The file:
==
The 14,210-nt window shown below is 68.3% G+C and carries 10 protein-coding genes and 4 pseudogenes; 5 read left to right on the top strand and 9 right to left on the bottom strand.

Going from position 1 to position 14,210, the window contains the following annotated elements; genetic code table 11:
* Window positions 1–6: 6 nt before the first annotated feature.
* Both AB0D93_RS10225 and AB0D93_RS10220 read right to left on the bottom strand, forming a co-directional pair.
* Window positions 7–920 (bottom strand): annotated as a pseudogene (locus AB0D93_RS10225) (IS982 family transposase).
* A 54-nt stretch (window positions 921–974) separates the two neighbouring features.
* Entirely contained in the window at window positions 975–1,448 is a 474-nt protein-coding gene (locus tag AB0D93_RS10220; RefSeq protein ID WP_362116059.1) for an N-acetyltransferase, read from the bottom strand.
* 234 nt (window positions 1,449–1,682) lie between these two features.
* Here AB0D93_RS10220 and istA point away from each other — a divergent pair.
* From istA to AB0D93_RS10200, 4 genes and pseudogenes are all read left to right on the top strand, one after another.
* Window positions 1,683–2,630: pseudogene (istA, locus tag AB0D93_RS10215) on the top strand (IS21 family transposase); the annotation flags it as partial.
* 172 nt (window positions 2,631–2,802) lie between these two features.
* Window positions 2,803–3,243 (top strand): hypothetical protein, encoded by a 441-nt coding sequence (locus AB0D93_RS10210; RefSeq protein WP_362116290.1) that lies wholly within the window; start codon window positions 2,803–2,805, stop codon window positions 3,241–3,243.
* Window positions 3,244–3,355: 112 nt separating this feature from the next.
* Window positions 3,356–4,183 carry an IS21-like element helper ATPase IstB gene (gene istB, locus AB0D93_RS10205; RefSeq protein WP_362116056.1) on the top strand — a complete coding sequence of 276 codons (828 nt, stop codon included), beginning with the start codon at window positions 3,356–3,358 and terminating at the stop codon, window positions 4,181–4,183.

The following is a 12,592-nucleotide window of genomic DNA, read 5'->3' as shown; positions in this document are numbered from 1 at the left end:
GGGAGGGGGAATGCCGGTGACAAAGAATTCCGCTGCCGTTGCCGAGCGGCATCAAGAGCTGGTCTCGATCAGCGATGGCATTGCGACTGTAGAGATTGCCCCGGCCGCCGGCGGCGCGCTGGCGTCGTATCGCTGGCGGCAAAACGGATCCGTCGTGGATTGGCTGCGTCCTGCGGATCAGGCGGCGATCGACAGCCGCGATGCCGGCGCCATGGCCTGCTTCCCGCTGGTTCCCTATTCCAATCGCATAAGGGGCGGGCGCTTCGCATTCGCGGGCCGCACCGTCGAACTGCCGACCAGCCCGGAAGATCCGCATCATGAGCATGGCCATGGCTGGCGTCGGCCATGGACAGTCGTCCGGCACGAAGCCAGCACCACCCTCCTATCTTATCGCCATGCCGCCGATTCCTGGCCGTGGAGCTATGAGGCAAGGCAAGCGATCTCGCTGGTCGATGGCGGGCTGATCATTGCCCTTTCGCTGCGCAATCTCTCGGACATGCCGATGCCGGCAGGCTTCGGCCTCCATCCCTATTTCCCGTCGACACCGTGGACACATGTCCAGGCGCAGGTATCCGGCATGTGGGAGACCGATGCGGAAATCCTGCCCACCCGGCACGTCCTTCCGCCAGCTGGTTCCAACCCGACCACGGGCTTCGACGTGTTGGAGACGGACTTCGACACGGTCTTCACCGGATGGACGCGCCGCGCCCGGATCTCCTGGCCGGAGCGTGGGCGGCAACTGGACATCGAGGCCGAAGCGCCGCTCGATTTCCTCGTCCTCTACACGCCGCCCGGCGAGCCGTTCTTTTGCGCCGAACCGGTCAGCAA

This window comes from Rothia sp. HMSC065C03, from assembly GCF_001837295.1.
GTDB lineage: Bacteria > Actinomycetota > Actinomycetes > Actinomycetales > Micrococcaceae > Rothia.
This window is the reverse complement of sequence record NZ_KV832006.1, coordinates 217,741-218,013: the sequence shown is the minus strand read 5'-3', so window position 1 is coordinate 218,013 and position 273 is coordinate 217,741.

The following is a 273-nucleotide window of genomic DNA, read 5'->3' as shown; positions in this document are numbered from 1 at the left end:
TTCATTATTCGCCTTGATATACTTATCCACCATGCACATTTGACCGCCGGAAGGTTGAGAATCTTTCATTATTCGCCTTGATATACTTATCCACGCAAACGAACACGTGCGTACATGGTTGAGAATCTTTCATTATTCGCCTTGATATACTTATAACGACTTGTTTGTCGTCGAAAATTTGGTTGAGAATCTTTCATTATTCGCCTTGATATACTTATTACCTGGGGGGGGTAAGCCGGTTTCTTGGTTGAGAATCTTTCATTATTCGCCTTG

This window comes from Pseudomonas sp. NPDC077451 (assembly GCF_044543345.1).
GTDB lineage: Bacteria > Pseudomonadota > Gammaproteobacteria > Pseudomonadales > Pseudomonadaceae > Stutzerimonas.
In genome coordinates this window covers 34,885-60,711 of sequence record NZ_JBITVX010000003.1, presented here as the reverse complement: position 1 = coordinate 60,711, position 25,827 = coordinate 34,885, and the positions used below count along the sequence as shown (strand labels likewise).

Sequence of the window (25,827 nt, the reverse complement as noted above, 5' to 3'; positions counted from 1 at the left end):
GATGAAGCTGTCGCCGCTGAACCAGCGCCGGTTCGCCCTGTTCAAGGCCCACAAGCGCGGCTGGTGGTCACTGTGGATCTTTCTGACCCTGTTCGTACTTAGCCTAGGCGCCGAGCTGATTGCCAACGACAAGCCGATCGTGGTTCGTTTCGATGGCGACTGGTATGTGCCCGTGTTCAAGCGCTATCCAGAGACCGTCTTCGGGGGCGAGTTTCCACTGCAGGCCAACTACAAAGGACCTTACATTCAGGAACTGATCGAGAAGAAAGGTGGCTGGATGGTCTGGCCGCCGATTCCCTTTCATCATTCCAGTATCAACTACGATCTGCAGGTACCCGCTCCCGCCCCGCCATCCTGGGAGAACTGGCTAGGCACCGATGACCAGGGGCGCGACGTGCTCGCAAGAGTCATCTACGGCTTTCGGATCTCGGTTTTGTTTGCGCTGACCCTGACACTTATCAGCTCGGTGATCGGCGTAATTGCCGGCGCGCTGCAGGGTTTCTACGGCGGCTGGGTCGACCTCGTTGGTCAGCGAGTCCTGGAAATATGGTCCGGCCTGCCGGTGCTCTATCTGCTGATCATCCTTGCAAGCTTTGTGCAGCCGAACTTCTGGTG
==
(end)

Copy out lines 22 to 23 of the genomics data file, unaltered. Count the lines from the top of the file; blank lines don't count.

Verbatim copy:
TTCATTATTCGCCTTGATATACTTATCCACCATGCACATTTGACCGCCGGAAGGTTGAGAATCTTTCATTATTCGCCTTGATATACTTATCCACGCAAACGAACACGTGCGTACATGGTTGAGAATCTTTCATTATTCGCCTTGATATACTTATAACGACTTGTTTGTCGTCGAAAATTTGGTTGAGAATCTTTCATTATTCGCCTTGATATACTTATTACCTGGGGGGGGTAAGCCGGTTTCTTGGTTGAGAATCTTTCATTATTCGCCTTG

This window comes from Pseudomonas sp. NPDC077451 (assembly GCF_044543345.1).